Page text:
Although many agencies use social media as a way of connecting to the community and providing and gathering information, the most common use for social media was in criminal investigations. Police use social media in many ways to find criminal activity:

  • Some people actually post pictures or videos of themselves committing a crime or boast about illegal activities online.
  • Law enforcement asks the community for help in finding people who have committed crimes. For instance, the police may post a low-quality photo taken of a crime on social networks and ask people to help identify the individuals pictured.
  • Investigators use social media connections to track networks of criminals. By looking at your friend lists, they can find other people who might have been or are involved in criminal activity.
  • Law enforcement is also using social media to help find endangered or missing people. Amber alerts have people stay on alert for missing children.
  • Police can track your timeline on social media. If you check in somewhere like a club or restaurant, the police might question you about your activity if a crime has occurred in the neighborhood.
  • Liking a picture or video could implicate you in a crime. 

Minn. medical cannabis program shows promise for pain relief

"When our medicines are killers of patients who entrusted their lives and care to use, we need to first stop doing that and then we can go from there," says Dr. Andrew Bachman, CEO of LeafLine Labs, one of Minnesota's two medical marijuana providers. "That's why I'm in medicine."

He's talking about prescription opioid painkillers. According to the Centers for Disease Control and Prevention, overdoses of these powerful pharmaceuticals, along with their illegal relatives heroin and morphine, killed 338 people in Minnesota in 2015. Tragically, the largest group of victims was people in their late 20s and early 30s.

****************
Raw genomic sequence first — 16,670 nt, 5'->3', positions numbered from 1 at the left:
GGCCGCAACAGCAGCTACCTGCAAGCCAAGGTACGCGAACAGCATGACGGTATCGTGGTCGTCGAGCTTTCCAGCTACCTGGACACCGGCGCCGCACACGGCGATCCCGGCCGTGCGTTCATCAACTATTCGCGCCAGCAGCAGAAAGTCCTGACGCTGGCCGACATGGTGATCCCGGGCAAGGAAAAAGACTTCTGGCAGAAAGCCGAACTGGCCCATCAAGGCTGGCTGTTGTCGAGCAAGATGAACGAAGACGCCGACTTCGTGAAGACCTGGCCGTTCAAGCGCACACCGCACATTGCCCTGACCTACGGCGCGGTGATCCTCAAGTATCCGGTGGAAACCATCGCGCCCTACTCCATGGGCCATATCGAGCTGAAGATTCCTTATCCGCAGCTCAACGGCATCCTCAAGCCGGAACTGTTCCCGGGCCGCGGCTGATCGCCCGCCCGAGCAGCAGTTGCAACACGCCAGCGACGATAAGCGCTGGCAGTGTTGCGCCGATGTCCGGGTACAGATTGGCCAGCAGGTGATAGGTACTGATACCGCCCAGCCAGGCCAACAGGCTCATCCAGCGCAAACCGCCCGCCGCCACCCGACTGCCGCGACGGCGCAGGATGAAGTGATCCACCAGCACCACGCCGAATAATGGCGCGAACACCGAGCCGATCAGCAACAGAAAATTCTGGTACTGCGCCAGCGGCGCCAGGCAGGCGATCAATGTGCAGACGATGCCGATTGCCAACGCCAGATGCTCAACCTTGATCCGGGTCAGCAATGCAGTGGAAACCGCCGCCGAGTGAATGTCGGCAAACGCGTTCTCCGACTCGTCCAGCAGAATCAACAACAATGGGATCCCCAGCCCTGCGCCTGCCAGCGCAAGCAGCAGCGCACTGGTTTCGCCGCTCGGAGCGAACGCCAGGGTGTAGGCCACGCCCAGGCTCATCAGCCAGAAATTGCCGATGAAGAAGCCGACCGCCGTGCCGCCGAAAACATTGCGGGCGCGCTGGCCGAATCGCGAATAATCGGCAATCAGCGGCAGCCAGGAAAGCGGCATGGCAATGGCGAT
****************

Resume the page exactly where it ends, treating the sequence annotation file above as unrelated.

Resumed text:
New state law: No permit required to carry a concealed handgun

Currently in North Dakota, it is considered a misdemeanor to carry a hidden firearm without a permit. Thanks to recently-passed legislation, however, individuals will soon be able to carry a handgun without a concealed-carry permit.

Our state has become the latest to adopt what proponents of gun rights refer to as "constitutional carry." This new gun law, signed by Governor Doug Burgum on March 23, will allow North Dakotans who are 18 years or older to "carry hidden firearms without having to undergo background checks or training — as long as they're law-abiding citizens."

What parents should know about teenage sexting

You probably gave your teenager a cell phone for easy contact and peace of mind in emergency situations. However, cell phones come with risks, and sexting, or sending nude or sexual photos with an electronic device, has become a common occurrence. When the images involve persons younger than 18, teenagers can be prosecuted under child pornography laws. Here is how you can help your children avoid this unlawful situation.

What is entrapment?

It is not uncommon for some law enforcement officers to overstep their bounds and become overzealous when making arrests in East Grand Forks. Some people who are wrongfully enticed into committing crimes by law enforcement, informants and other affiliated parties may be able to claim entrapment. However, anyone who plans to use entrapment as their defense has the burden of proof.